New York City Ballet has been on a serious fashion kick recently. First there were Gilles Mendel's costumes for Melissa Barak's Call Me Ben a couple of years ago. Then there were Stella McCartney's designs for Ocean's Kingdom, with music and story by her dad Sir Paul. Most recently, there were the Rodarte and Mendel costumes at the company's spring gala.
In September, you can add Valentino Garavani to that impressive list. The Italian designer is making costumes for three ballets to be performed at the company's fall gala, September 20.
What will they look like? Well, Valentino created costumes for Vienna's 2010 New Year's Concert, featuring Paris Opéra Ballet étoiles Eleonora Abbagnato and Nicolas Le Riche as well as dancers from the Vienna State Opera, which might give us a sense of his ballet style. Here's a video of Abbagnato and Le Riche performing at the concert, dressed in Valentino's signature red:
And here are the Vienna State Opera dancers, in rosette-trimmed pinks and greys:
What do you think? Can't wait to see what he comes up with for NYCB!
For most New Yorkers, the arrival of spring means long afternoons in Central Park, deciding to walk to the subway stop that's a few blocks farther away, eating brunch alfresco.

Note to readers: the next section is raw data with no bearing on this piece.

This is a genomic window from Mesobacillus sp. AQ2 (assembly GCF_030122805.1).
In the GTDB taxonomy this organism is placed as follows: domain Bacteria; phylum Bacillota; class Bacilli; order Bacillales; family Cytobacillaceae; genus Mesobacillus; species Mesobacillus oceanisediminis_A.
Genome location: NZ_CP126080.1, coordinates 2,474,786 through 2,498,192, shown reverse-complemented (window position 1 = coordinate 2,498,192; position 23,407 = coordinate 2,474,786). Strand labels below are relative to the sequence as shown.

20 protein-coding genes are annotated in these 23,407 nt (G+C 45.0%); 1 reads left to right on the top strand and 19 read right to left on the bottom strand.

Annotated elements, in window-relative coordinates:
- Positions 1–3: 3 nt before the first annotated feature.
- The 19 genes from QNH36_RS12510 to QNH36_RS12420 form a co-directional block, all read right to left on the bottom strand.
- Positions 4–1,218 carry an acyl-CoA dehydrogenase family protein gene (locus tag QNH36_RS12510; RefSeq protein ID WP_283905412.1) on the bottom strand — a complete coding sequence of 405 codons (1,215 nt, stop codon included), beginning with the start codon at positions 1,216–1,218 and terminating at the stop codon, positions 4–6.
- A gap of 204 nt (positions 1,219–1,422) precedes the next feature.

But for some lucky bunheads, spring means something else entirely: It's ballet gala season!
For a few glorious weeks in April and May, dance editors clutch their much-coveted single tickets and enter glamorous alternative universes: the Youth America Grand Prix gala, the New York City Ballet gala, the American Ballet Theatre gala. Yes, these glitzy events are opportunities to rub elbows with the sparkly people—ballet celebrities and celebrity celebrities both—and that's kind of fun. But they also feature a ridiculously high concentration of exciting ballet dancers onstage. How often do you get to see Ekaterina Kondaurova, Herman Cornejo, Misty Copeland, Tamara Rojo and Sergei Polunin on a single program (the YAGP gala)? How about an evening featuring nearly the entire NYCB roster, costumed by the likes of Rodarte and Gilles Mendel (last week's NYCB gala)?
Tonight is the ABT gala, and its lineup looks fantastic: nearly all the company's principals plus the likes of Polina Semionova, Diana Vishneva, Alina Cojocaru, Natalia Osipova and Ivan Vasiliev. I get a little shiver of happiness just listing all those names in the same sentence.
And though us editors don't even try to compete with the fancy people who'll make the best-dressed list, we still have a little fun with our outfits, too. After all, it's not every day that I have the opportunity to wear a floor-length pink silk skirt. Thank you, gala season!
Fashion and ballet have always played well together. On the heels of the announcement that Rodarte and Gilles Mendel will design costumes for New York City Ballet's spring gala comes this news: Christian Lacroix's costumes for Paris Opéra Ballet's La Source (which premiered last fall) will have their own exhibit at The National Costume Museum in Moulins, France. The show, featuring a "scene-by-scene look" at Lacroix's work for the ballet, will run from June 16 until December 31.
For those of us who can't make it to France, here's a slideshow of some of Lacroix's gorgeous creations. Enjoy!